During a trip to Shenzhen, China, in 2017, Danielle Baskin came down with mononucleosis, a virus that led her to stay home for several weeks upon returning to San Francisco.
Baskin, a voracious entrepreneur and artist who runs multiple businesses, spent a significant amount of time on the phone while avoiding human contact during those weeks.
Baskin had already been working on a voice-chat system at the time to keep in touch with her self-employed and freelance friends who similarly spent hours at home each day. Max Hawkins, a nomadic artist and computer scientist, spoke with Baskin regularly during her time under self-quarantine.
As is often the case when faced with any problem, Baskin began thinking of ways in which technology could be utilized to improve her situation. Speaking with the Daily Dot, Baskin says that’s when the idea for “Stereo,” a voice-chat app for people with mono, came about.
“I wish I could talk on the phone to other people with mono and ask them what movies they’re watching and other stuff,” Baskin recalled thinking. “It would be nice to talk to them because I know we’re going through a similar experience together at this moment.”
But Stereo never came to be, as other projects took precedent. A similar app did come to fruition in 2019, however, known as Dialup, a voice-based social network that connects friends over the phone at random times without revealing their actual phone numbers. Baskin says the app has traditionally been used “to connect conferences, organizations, remote teams, and particular interest group.”
But when the coronavirus (COVID-19) outbreak began, a light went off in Baskin’s head. What if people under coronavirus quarantine could speak to one another just like she had envisioned during her time with mono?
“I remember that feeling of isolation and how getting phone calls would completely change my mood,” Baskin said.
Talking to friends isn’t the same as the daily social interactions many experience with strangers while getting groceries or a cup of coffee, though. That’s when QuarantineChat was born.
Based on Baskin and Hawkins’ voice-chat app Dialup, QuarantineChat simulates “the serendipitous connections with strangers” you would otherwise be missing while stuck inside.
“We simulate the magic of having a surprise conversation with someone in public—something that is becoming increasingly rare during the times of a viral epidemic,” a description on the app’s website states.
Signing up is easy. Simply enter your phone number on the QuarantineChat website to receive a download link for Dialup. Once downloaded, users will automatically be enrolled in QuarantineChat. Conversations can be had entirely over WiFi or cellular data, meaning all calls are free.
When a random call does come in, users will see “QuarantineChat!” on their caller ID. Upon answering, users will be automatically taken to the Dialup app to connect with a fellow QuaratineChat participant.
“Whether the virus has affected you, or you’re worried, or you live in the woods—your phone might ring and connect you to another interesting person you should meet,” the QuarantineChat site adds. “COVID-19 is not a lighthearted matter, but we hope this project brings people moments of joy in an otherwise dark time.”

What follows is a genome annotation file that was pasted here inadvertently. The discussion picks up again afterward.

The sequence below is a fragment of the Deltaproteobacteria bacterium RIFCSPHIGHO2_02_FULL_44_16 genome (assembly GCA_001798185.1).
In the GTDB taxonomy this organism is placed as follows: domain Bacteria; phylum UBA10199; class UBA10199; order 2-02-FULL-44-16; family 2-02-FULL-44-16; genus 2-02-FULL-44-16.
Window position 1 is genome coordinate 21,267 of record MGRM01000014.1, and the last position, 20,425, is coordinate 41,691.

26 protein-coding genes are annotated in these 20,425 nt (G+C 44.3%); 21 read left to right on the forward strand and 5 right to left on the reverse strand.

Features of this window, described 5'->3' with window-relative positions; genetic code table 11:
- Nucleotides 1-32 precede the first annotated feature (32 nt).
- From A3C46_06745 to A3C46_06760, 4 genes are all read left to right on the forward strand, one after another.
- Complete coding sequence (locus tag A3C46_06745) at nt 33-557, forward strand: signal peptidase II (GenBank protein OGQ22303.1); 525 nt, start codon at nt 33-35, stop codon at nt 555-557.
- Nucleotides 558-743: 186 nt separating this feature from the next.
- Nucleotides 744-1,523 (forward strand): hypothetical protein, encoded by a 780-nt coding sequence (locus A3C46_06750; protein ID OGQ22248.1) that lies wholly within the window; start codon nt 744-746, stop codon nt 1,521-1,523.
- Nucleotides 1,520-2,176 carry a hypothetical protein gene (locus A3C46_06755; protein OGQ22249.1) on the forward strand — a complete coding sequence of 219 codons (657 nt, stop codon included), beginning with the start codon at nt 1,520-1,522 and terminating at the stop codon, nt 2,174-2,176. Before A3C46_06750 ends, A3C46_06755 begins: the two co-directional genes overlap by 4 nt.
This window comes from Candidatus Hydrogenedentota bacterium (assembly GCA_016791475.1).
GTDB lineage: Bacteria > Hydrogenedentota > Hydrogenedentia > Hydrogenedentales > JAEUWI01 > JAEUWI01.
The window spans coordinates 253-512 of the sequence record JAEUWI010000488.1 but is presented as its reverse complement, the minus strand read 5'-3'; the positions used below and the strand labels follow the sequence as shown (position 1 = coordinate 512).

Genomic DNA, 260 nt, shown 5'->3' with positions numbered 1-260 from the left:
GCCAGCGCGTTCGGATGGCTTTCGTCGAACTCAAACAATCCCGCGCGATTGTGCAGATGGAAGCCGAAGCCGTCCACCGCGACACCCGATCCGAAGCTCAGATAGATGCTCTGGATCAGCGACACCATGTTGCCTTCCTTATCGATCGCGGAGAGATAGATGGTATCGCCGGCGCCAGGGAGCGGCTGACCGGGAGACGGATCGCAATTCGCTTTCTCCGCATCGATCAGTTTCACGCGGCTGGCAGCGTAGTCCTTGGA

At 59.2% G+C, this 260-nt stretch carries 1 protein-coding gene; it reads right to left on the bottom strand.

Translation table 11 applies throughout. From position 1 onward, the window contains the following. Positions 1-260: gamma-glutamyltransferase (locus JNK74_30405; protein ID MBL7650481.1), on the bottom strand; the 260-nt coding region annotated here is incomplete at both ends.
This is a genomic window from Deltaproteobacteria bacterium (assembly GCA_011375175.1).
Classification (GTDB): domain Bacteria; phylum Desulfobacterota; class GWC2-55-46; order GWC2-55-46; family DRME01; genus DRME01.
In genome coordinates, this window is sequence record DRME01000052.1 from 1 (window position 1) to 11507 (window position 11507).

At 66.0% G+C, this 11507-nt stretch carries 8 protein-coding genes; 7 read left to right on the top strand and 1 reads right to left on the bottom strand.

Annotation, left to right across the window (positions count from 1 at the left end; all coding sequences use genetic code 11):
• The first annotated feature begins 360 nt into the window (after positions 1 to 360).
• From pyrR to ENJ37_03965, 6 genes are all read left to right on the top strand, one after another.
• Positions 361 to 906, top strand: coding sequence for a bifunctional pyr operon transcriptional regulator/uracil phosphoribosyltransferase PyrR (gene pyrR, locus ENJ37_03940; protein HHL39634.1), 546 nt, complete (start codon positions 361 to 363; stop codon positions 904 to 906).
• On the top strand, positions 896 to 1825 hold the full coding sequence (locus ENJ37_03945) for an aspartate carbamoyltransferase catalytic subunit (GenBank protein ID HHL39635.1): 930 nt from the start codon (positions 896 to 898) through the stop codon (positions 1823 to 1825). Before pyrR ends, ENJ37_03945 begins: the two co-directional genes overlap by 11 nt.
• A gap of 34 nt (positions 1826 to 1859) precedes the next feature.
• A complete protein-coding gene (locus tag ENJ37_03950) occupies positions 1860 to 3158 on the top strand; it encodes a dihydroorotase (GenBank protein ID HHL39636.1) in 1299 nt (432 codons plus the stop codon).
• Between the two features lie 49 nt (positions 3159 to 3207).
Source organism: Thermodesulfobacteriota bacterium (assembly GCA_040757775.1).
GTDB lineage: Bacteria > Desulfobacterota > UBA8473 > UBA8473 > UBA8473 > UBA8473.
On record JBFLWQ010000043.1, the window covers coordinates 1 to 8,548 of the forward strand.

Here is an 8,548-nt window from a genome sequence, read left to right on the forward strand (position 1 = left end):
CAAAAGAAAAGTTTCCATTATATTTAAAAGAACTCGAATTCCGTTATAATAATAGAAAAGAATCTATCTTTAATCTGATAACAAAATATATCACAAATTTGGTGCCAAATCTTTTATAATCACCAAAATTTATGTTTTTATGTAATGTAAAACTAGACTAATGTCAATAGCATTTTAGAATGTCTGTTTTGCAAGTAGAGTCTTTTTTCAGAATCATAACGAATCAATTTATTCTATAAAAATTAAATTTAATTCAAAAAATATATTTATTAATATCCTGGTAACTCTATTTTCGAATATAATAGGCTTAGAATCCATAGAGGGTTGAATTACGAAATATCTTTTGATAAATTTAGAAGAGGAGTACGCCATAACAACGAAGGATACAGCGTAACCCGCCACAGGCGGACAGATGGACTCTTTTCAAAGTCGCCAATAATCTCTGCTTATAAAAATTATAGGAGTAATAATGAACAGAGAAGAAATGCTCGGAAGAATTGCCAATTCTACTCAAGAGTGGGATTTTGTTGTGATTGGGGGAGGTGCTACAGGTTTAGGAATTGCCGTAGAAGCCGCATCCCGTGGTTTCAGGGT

Baskin says several dozen people have signed up so far, with the majority of users appearing to come from Iranian timezones. Iran’s Deputy Health Minister Alireza Rais announced on Monday that the country has seen 1,501 infections and 66 deaths due to the virus. On Tuesday, statistics from John Hopkins University noted 2,336 infections and 77 deaths.
The Daily Dot downloaded the app and received a phone call on Monday evening announcing that a random individual would soon be on the other line.
“Welcome to QuarantineChat,” a voice says, set to elevator-style jazz music. “We’re about to connect you to another person somewhere in the world to discuss anything that’s on your mind. Please hold while we connect you.”
The first caller, a woman from Los Angeles, was not quarantined but had similarly signed up for the app in the hopes of speaking to an individual affected by the coronavirus.
Although the app is designed only to connect you to one individual per session for the time being, Baskin connected the Daily Dot to another caller as well.
The second caller, Shahzad, a 32-year-old Pakistani man living in the United Arab Emirates’ (UAE) city of Dubai, had not been infected by the coronavirus either but learned about the app while on Facebook.
The UAE has seen 21 confirmed cases of the coronavirus since the outbreak began. Shahzad described the situation in Dubai as relatively calm.
“Dubai is not bad actually,” Shahzad said. “They’re pretty active in controlling all these coughs that are going on and they’re pretty strict about it.”
A third call attempted to connect over the app but failed, possibly due to the other party’s poor internet connection.
Given that anyone can download the app, it remains uncertain if anyone who has signed up thus far is actually under quarantine or is merely curious about speaking to someone who is. Either way, given the app’s focus, such calls can offer a unique perspective into how other countries’ citizens perceive the outbreak.
Baskin says another random call will be made in the coming days, once again connecting those who have signed up for the service.
This is not the first idea Baskin has had in the wake of the coronavirus. The artist is also in the process of designing respirator masks that have the wearer’s face printed on them. This would allow users to unlock their phones with facial recognition while staying safe in a “dystopian” world filled with wildfires, air pollution, and viral outbreaks.